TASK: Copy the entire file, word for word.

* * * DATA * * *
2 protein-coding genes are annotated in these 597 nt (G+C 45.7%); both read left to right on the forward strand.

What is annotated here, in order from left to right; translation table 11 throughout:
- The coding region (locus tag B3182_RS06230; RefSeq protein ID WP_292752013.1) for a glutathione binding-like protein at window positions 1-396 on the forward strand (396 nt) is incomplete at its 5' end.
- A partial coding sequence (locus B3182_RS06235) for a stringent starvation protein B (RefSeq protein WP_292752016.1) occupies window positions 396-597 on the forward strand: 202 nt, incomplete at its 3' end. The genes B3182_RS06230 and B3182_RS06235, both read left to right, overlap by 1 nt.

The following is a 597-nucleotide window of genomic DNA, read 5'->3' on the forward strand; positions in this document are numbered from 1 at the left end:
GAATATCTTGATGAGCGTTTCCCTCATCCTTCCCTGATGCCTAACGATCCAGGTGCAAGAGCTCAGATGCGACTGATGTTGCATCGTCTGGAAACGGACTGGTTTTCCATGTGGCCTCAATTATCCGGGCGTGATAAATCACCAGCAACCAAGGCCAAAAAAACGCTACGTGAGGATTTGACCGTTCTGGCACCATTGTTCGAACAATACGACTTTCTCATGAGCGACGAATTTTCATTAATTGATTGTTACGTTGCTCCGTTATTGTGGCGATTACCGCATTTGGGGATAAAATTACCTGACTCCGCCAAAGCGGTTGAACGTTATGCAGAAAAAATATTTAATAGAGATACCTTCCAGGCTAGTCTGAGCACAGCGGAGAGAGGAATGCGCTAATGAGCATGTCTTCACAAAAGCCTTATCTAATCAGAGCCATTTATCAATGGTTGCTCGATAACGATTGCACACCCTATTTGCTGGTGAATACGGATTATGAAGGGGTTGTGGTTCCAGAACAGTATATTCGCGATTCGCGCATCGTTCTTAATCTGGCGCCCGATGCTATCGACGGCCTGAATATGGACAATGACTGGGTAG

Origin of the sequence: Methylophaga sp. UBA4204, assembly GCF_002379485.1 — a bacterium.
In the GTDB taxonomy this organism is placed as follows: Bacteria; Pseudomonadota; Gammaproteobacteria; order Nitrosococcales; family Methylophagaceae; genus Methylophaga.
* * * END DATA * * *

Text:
2 protein-coding genes are annotated in these 597 nt (G+C 45.7%); both read left to right on the forward strand.

What is annotated here, in order from left to right; translation table 11 throughout:
- The coding region (locus tag B3182_RS06230; RefSeq protein ID WP_292752013.1) for a glutathione binding-like protein at window positions 1-396 on the forward strand (396 nt) is incomplete at its 5' end.
- A partial coding sequence (locus B3182_RS06235) for a stringent starvation protein B (RefSeq protein WP_292752016.1) occupies window positions 396-597 on the forward strand: 202 nt, incomplete at its 3' end. The genes B3182_RS06230 and B3182_RS06235, both read left to right, overlap by 1 nt.

The following is a 597-nucleotide window of genomic DNA, read 5'->3' on the forward strand; positions in this document are numbered from 1 at the left end:
GAATATCTTGATGAGCGTTTCCCTCATCCTTCCCTGATGCCTAACGATCCAGGTGCAAGAGCTCAGATGCGACTGATGTTGCATCGTCTGGAAACGGACTGGTTTTCCATGTGGCCTCAATTATCCGGGCGTGATAAATCACCAGCAACCAAGGCCAAAAAAACGCTACGTGAGGATTTGACCGTTCTGGCACCATTGTTCGAACAATACGACTTTCTCATGAGCGACGAATTTTCATTAATTGATTGTTACGTTGCTCCGTTATTGTGGCGATTACCGCATTTGGGGATAAAATTACCTGACTCCGCCAAAGCGGTTGAACGTTATGCAGAAAAAATATTTAATAGAGATACCTTCCAGGCTAGTCTGAGCACAGCGGAGAGAGGAATGCGCTAATGAGCATGTCTTCACAAAAGCCTTATCTAATCAGAGCCATTTATCAATGGTTGCTCGATAACGATTGCACACCCTATTTGCTGGTGAATACGGATTATGAAGGGGTTGTGGTTCCAGAACAGTATATTCGCGATTCGCGCATCGTTCTTAATCTGGCGCCCGATGCTATCGACGGCCTGAATATGGACAATGACTGGGTAG

Origin of the sequence: Methylophaga sp. UBA4204, assembly GCF_002379485.1 — a bacterium.
In the GTDB taxonomy this organism is placed as follows: Bacteria; Pseudomonadota; Gammaproteobacteria; order Nitrosococcales; family Methylophagaceae; genus Methylophaga.